Until now, the quantities of active ingredients inhaled from cannabis have generally been unknown. In the absence of precise dosing, cannabis could not be prescribed as a standard medical treatment, causing difficulties for patients and the physicians who treat them.
Syqe Medical says its inhaler will allow cannabis to be regarded as a standard medical treatment, with precise control over dosage, tailored to patients, and their pain. The inhaler will allow medical professionals to prescribe an optimal dose of cannabis, alleviating the patient’s symptoms while minimizing the psychoactive effects. Another advantage of the inhaler is that it is a convenient and accessible option for patients who are reluctant to smoke cannabis.
Syqe Medical chairman Dr. Eytan Hyam, former director-general of the Health Ministry, said the deal with Teva represents an “unprecedented development” for patients who need medical cannabis.
“Thanks to the Syqe inhaler, we are effectively moving from cannabis use to cannabis treatment. For doctors, the inhaler solves the problem of prescribing plants for smoking, and offers a solution for patients in that, for the first time, they will be able to receive a precise dose of medical cannabis,” he said.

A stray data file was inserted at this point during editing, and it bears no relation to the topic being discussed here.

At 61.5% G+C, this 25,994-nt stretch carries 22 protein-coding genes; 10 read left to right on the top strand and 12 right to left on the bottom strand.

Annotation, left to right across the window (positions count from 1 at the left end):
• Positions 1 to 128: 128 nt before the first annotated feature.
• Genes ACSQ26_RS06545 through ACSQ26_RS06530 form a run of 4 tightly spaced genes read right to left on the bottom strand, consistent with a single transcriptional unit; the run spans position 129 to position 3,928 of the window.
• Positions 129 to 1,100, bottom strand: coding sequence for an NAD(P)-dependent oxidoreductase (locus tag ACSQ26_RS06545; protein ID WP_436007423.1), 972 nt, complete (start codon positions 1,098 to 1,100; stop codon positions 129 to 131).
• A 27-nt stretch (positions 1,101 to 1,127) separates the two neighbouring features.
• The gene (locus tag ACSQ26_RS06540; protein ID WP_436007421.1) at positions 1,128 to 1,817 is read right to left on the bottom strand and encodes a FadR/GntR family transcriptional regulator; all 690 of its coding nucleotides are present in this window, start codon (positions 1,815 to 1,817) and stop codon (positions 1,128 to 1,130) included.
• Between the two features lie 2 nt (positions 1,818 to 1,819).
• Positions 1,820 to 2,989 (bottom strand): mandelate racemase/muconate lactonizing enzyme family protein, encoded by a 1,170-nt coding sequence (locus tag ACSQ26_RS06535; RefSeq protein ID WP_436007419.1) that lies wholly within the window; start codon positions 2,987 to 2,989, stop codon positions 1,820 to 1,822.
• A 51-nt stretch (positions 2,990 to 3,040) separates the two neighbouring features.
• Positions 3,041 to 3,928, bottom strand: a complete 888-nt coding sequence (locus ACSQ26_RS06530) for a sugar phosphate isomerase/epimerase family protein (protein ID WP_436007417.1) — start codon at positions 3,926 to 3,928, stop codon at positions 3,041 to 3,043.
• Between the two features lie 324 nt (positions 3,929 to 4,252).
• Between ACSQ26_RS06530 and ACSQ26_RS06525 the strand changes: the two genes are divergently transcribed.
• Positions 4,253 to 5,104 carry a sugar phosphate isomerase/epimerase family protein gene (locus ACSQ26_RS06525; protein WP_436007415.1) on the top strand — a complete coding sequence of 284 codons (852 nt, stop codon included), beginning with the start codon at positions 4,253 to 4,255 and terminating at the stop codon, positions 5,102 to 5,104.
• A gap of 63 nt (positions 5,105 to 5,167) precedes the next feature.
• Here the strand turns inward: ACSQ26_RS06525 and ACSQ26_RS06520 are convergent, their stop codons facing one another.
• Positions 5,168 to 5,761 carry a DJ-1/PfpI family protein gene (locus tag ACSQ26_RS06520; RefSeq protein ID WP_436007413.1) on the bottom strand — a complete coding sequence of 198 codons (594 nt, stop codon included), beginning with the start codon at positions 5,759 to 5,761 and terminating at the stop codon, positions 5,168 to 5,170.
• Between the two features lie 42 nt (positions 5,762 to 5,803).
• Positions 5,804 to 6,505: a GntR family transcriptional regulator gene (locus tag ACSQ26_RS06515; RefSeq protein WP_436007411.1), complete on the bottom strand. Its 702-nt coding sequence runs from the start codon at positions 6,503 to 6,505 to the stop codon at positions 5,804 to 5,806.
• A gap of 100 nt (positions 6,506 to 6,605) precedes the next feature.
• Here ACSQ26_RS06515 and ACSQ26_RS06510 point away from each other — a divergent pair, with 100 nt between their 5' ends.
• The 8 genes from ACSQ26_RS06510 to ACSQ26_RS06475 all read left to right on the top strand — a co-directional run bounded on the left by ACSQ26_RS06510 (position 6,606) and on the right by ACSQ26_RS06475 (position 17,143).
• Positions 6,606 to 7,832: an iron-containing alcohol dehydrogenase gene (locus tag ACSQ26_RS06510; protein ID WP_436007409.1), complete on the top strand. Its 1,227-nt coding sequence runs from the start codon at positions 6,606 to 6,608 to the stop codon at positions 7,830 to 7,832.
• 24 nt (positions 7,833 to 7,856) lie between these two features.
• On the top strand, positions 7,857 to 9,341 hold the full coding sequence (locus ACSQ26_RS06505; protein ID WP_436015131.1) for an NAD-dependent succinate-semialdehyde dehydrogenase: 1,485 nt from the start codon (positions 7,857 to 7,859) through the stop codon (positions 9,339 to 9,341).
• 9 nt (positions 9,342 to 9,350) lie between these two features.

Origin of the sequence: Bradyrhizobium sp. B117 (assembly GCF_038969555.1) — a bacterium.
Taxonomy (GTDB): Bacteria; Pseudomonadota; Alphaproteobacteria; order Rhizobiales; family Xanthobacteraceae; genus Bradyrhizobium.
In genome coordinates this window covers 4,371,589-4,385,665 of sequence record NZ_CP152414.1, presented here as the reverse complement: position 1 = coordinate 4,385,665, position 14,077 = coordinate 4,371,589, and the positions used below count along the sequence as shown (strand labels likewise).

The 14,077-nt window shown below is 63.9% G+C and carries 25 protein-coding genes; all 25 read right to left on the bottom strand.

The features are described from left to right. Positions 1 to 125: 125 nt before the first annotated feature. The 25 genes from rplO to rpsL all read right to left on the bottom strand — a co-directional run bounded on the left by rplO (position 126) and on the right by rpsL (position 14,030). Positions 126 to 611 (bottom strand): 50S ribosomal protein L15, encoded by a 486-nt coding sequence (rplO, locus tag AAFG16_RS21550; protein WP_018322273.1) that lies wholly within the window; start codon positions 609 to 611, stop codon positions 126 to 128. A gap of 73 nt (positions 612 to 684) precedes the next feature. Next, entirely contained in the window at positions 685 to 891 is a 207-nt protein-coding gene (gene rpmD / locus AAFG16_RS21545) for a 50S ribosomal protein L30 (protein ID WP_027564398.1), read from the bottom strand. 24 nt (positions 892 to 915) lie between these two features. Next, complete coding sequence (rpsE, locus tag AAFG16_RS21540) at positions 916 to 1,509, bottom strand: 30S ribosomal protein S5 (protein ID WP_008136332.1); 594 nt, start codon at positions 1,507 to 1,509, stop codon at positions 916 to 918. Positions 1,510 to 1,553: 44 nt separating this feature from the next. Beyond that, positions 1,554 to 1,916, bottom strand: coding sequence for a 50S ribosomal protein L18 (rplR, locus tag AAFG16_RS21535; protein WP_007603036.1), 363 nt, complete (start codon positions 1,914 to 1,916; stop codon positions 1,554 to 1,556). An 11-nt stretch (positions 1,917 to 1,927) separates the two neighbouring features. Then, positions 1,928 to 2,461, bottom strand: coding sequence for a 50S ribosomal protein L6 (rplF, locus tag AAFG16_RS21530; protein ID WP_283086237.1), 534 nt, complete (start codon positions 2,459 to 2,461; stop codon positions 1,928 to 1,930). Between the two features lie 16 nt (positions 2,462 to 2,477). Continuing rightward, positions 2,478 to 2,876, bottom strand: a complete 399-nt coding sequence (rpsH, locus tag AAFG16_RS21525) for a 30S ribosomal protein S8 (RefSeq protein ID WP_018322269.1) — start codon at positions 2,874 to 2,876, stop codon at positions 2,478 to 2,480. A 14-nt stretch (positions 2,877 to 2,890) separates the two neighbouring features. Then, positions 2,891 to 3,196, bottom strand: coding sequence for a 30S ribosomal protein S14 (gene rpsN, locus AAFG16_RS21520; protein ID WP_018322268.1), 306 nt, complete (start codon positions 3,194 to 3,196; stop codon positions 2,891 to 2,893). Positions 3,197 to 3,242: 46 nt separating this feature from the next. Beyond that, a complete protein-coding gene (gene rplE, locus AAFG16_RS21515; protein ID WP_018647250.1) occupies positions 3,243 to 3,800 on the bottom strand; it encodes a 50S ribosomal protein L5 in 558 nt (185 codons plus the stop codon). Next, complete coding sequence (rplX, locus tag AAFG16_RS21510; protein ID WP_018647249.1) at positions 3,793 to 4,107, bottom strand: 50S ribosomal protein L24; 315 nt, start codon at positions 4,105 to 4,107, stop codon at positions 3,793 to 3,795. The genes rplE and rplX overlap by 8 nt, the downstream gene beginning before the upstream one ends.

According to data provided by the companies, for 2016 there are about 26,000 patients licensed to use medical cannabis in Israel, some 90 percent of whom smoke it. The number of licenses is expected to double by 2018.
“The extent of medical cannabis use for the treatment of pain and other symptoms has increased significantly in recent years,” Prof. Elon Eisenberg, director of the Pain Research Department at Rambam Medical Center, said. “The main problem facing doctors and researchers is the inability to estimate the amount of cannabis that is administered via smoking or vaporization. The ability to do so forms the basis for administering proper treatment and conducting significant scientific research. The development of this inhaler fulfills our greatest hopes, to be able to administer accurate and reliable doses of cannabis. It constitutes a breakthrough in cannabis treatment and the medical use of cannabis in Israel and around the world.”
According to the terms of the strategic cooperation with Teva, Syqe Medical will be responsible for manufacturing the inhaler and disposable cartridges. They will be marketed and distributed by Teva Israel to relevant parties, including doctors, nurses, hospitals, pain clinics, oncology clinics and pharmacies. The Syqe inhaler is intended for patients suffering a variety of illnesses, based on indications approved by the Health Ministry.
Teva Israel and Syqe Medical are also setting up a support and training system for patients and medical professionals, consisting of a team of nurses to be established especially for this purpose.
To date Syqe has raised $33 million, including $20 million from Philip Morris International, according to data provided by the company.